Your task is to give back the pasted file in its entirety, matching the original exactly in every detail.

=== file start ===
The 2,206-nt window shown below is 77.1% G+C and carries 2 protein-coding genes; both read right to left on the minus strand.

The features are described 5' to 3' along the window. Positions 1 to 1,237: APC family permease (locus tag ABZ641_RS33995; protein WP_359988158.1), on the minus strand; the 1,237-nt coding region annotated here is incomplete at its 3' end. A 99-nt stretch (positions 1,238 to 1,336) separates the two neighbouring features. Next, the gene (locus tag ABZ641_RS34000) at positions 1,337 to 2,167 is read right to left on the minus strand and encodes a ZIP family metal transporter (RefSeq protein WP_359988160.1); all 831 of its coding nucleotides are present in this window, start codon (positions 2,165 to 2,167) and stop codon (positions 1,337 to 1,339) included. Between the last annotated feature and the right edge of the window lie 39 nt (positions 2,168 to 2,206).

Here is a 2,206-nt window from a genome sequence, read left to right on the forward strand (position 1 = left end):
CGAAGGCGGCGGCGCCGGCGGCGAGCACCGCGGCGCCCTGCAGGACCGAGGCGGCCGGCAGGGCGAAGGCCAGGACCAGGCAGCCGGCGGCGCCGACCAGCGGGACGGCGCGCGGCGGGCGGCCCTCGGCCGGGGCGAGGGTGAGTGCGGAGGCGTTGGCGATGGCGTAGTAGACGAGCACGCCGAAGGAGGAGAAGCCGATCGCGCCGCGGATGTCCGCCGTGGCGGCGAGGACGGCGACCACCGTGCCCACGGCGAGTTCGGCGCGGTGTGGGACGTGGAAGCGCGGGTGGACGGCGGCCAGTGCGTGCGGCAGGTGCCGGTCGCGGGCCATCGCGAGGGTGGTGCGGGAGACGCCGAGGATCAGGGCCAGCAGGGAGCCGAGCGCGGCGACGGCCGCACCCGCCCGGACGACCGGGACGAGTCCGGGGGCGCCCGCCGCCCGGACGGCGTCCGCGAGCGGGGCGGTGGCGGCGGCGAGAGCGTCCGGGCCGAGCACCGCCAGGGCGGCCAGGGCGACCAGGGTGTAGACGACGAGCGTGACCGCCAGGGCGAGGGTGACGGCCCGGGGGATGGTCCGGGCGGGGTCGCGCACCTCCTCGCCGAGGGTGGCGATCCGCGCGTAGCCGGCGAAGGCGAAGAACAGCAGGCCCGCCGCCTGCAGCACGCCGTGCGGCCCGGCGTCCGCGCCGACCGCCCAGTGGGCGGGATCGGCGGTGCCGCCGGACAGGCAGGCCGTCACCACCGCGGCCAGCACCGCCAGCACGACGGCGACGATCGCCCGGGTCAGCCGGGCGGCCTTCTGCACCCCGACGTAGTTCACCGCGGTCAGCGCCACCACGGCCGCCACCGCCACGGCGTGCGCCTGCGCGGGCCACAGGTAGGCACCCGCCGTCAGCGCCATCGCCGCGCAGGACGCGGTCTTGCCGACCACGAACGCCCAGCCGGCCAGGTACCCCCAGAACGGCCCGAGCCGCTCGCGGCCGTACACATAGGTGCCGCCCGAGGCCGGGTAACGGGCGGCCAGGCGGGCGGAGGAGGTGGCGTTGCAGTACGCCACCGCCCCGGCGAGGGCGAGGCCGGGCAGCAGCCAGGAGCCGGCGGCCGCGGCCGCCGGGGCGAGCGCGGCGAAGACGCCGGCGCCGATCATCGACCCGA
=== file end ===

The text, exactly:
The 2,206-nt window shown below is 77.1% G+C and carries 2 protein-coding genes; both read right to left on the minus strand.

The features are described 5' to 3' along the window. Positions 1 to 1,237: APC family permease (locus tag ABZ641_RS33995; protein WP_359988158.1), on the minus strand; the 1,237-nt coding region annotated here is incomplete at its 3' end. A 99-nt stretch (positions 1,238 to 1,336) separates the two neighbouring features. Next, the gene (locus tag ABZ641_RS34000) at positions 1,337 to 2,167 is read right to left on the minus strand and encodes a ZIP family metal transporter (RefSeq protein WP_359988160.1); all 831 of its coding nucleotides are present in this window, start codon (positions 2,165 to 2,167) and stop codon (positions 1,337 to 1,339) included. Between the last annotated feature and the right edge of the window lie 39 nt (positions 2,168 to 2,206).

Here is a 2,206-nt window from a genome sequence, read left to right on the forward strand (position 1 = left end):
CGAAGGCGGCGGCGCCGGCGGCGAGCACCGCGGCGCCCTGCAGGACCGAGGCGGCCGGCAGGGCGAAGGCCAGGACCAGGCAGCCGGCGGCGCCGACCAGCGGGACGGCGCGCGGCGGGCGGCCCTCGGCCGGGGCGAGGGTGAGTGCGGAGGCGTTGGCGATGGCGTAGTAGACGAGCACGCCGAAGGAGGAGAAGCCGATCGCGCCGCGGATGTCCGCCGTGGCGGCGAGGACGGCGACCACCGTGCCCACGGCGAGTTCGGCGCGGTGTGGGACGTGGAAGCGCGGGTGGACGGCGGCCAGTGCGTGCGGCAGGTGCCGGTCGCGGGCCATCGCGAGGGTGGTGCGGGAGACGCCGAGGATCAGGGCCAGCAGGGAGCCGAGCGCGGCGACGGCCGCACCCGCCCGGACGACCGGGACGAGTCCGGGGGCGCCCGCCGCCCGGACGGCGTCCGCGAGCGGGGCGGTGGCGGCGGCGAGAGCGTCCGGGCCGAGCACCGCCAGGGCGGCCAGGGCGACCAGGGTGTAGACGACGAGCGTGACCGCCAGGGCGAGGGTGACGGCCCGGGGGATGGTCCGGGCGGGGTCGCGCACCTCCTCGCCGAGGGTGGCGATCCGCGCGTAGCCGGCGAAGGCGAAGAACAGCAGGCCCGCCGCCTGCAGCACGCCGTGCGGCCCGGCGTCCGCGCCGACCGCCCAGTGGGCGGGATCGGCGGTGCCGCCGGACAGGCAGGCCGTCACCACCGCGGCCAGCACCGCCAGCACGACGGCGACGATCGCCCGGGTCAGCCGGGCGGCCTTCTGCACCCCGACGTAGTTCACCGCGGTCAGCGCCACCACGGCCGCCACCGCCACGGCGTGCGCCTGCGCGGGCCACAGGTAGGCACCCGCCGTCAGCGCCATCGCCGCGCAGGACGCGGTCTTGCCGACCACGAACGCCCAGCCGGCCAGGTACCCCCAGAACGGCCCGAGCCGCTCGCGGCCGTACACATAGGTGCCGCCCGAGGCCGGGTAACGGGCGGCCAGGCGGGCGGAGGAGGTGGCGTTGCAGTACGCCACCGCCCCGGCGAGGGCGAGGCCGGGCAGCAGCCAGGAGCCGGCGGCCGCGGCCGCCGGGGCGAGCGCGGCGAAGACGCCGGCGCCGATCATCGACCCGA